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Missouri Group Lobbies for Statewide TBED and Capital Strategy

December 05, 2007

Although Missouri frequently ranks in the top 20 states for federal research grants and academic R&D, the state consistently ranks much lower in the creation of new high-tech companies. A recent report by Dr. Mark Parry of the University of Missouri-Kansas City Bloch School of Business suggests that early-stage high-tech entrepreneurs and companies have been unable to secure sufficient capital to launch successful ventures. Part of this capital deficit has been due to a lack of state investment in capital formation and access programs, he contends. While neighboring states spent an average of $2.79 per resident in 2006 on capital formation initiatives and similar states such as Arizona, Ohio and Minnesota spent $2.94, Missouri spent only $0.10. Parry argues that this lack of spending has contributed to the state's persistent difficulty in translating its intellectual capital into new companies.


One problem identified by the report is that although the amount of early-stage capital under management in Missouri has increased over the past six years, the amount invested in Missouri companies has declined. Angel and venture investors are not finding high-quality deals. The state's current capital strategy, which has primarily focused on tax credits such as the Small Business Investment Credit and the New Enterprise Credit, has been successful at attracting venture firms but not at helping pre-seed and seed-stage companies develop into desirable candidates for investment.


Parry presents several guiding principles for a capital formation strategy in Missouri that could begin to successfully address the state's needs. The report argues that the state's investment in capital programs should be no less than $15 million annually and should focus on increasing investment in pre-seed and seed-stage companies. Also, the state's capital strategy should be embedded in an overall strategy to improve Missouri's innovation economy. This approach helps to ensure that these funds are contributing to high-tech development and effectively leveraging intellectual capital.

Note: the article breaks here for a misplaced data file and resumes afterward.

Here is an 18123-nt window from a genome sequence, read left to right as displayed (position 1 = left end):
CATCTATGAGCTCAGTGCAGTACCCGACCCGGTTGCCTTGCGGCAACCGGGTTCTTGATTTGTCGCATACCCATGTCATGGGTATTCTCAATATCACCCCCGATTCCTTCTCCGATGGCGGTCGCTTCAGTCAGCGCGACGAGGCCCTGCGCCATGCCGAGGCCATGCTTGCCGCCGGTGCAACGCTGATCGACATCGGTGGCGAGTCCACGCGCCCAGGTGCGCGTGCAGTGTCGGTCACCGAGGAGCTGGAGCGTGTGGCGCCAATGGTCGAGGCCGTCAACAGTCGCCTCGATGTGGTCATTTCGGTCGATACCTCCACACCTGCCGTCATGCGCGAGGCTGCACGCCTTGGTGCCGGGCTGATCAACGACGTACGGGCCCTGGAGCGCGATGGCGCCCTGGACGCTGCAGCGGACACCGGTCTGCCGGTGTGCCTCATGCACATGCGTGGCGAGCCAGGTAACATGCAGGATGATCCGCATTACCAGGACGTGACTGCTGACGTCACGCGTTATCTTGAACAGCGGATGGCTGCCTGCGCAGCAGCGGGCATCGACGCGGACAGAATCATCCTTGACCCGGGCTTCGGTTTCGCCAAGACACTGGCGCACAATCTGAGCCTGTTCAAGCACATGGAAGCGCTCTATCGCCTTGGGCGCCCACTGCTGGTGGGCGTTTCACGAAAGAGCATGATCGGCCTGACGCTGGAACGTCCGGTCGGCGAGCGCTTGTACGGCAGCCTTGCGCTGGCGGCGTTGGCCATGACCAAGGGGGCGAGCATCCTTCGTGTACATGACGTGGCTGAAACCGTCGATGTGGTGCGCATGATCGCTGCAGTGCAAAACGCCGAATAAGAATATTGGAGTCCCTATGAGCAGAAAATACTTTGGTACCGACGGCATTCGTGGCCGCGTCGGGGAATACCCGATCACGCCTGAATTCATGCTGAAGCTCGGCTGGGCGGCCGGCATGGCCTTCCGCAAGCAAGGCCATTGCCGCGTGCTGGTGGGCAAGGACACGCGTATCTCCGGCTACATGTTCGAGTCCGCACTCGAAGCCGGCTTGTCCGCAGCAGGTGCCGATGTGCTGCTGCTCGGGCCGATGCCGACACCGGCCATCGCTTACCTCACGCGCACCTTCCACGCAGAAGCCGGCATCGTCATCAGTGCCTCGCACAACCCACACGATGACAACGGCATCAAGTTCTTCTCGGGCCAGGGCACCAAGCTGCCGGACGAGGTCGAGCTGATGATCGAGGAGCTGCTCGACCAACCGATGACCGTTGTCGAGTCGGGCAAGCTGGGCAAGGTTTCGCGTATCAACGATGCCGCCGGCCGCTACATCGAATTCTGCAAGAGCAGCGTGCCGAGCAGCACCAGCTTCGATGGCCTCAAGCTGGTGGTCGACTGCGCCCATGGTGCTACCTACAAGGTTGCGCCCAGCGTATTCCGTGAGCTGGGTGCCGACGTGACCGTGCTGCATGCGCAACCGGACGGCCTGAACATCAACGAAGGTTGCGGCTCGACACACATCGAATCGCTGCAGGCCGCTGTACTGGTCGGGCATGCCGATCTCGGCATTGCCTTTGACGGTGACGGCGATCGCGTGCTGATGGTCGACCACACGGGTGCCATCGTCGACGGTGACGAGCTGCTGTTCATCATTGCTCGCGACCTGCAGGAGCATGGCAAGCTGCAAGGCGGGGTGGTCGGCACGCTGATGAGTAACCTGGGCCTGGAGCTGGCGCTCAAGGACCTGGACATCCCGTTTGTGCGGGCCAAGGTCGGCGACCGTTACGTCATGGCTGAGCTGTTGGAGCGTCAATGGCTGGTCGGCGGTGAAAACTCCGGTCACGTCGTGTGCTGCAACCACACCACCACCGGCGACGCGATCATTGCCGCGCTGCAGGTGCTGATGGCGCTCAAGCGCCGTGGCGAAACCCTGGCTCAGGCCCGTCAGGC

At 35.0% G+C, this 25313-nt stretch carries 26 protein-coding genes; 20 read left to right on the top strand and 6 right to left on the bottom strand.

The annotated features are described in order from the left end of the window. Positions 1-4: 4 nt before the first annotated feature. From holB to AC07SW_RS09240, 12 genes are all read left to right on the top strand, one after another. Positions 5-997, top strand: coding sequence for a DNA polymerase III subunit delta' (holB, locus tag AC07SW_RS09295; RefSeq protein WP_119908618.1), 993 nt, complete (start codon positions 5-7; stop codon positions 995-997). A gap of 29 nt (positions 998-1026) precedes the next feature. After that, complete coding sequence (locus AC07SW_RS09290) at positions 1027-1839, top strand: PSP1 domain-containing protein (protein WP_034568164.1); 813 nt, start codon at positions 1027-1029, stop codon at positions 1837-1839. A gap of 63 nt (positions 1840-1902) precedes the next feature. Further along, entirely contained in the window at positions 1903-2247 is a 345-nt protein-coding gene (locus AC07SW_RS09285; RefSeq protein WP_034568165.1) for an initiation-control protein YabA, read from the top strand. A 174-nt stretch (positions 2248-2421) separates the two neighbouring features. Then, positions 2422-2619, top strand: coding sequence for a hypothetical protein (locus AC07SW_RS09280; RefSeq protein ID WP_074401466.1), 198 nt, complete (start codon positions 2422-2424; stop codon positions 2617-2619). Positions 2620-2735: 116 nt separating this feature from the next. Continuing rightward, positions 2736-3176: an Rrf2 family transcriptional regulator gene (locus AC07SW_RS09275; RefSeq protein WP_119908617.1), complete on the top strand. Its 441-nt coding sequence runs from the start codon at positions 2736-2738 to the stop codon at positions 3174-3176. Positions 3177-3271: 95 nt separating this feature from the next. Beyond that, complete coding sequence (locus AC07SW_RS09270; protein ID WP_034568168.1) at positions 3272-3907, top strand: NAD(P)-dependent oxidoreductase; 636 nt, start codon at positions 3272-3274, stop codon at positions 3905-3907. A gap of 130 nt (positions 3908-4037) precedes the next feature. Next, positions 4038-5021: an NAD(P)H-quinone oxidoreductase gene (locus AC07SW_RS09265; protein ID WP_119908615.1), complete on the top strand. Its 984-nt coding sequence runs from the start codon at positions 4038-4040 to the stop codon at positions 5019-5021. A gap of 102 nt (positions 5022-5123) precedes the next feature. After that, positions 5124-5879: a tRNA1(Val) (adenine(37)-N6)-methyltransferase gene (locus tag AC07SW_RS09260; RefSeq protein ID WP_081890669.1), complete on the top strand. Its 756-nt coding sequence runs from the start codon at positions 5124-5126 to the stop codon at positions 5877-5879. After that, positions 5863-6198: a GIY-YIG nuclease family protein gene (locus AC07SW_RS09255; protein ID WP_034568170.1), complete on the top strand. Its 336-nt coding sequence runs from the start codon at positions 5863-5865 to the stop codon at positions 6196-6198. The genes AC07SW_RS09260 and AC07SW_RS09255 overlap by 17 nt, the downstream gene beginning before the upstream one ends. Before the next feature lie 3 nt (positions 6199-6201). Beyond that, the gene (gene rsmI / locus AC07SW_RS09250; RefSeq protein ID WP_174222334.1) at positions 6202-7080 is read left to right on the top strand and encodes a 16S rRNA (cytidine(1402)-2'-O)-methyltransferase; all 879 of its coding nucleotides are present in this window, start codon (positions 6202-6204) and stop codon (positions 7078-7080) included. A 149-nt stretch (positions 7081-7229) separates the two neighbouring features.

Last month, a group of representatives from Missouri companies and economic development organizations released a proposal for a statewide TBED strategy built on Parry's recommendations. The proposal, dubbed the Grow Me State Initiative, calls for the creation of a statewide blue ribbon panel of representatives from the high-tech and finance community to design a five-year strategy for technology-based development. This strategy would create new networking opportunities, facilitate the creation of new angel and sidecar funds, and seek to expand the state's TBED offerings.


The initiative also calls for the governing boards of Missouri's 116 state and local pension funds to focus a portion of their investments on strategic in-state companies and industries.


Finally, the initiative would create three new programs to support early-stage companies and investors:

  • An angel tax credit providing a 25 percent credit, up to $50,000 per investment, for accredited investors;
  • A proof of concept technology business finance program that would competitively award 25 $50,000 grants per year to cover pre-seed expenses; and,
  • A seed capital technology business finance program that would make equity investment in seed-stage companies through a professional equity firm.

To find out more about the Grow Me State Initiative and to read Dr. Mark Parry's report, Missouri’s Need for Risk Capital: An Assessment and Recommendations, visit: http://www.growmestate.com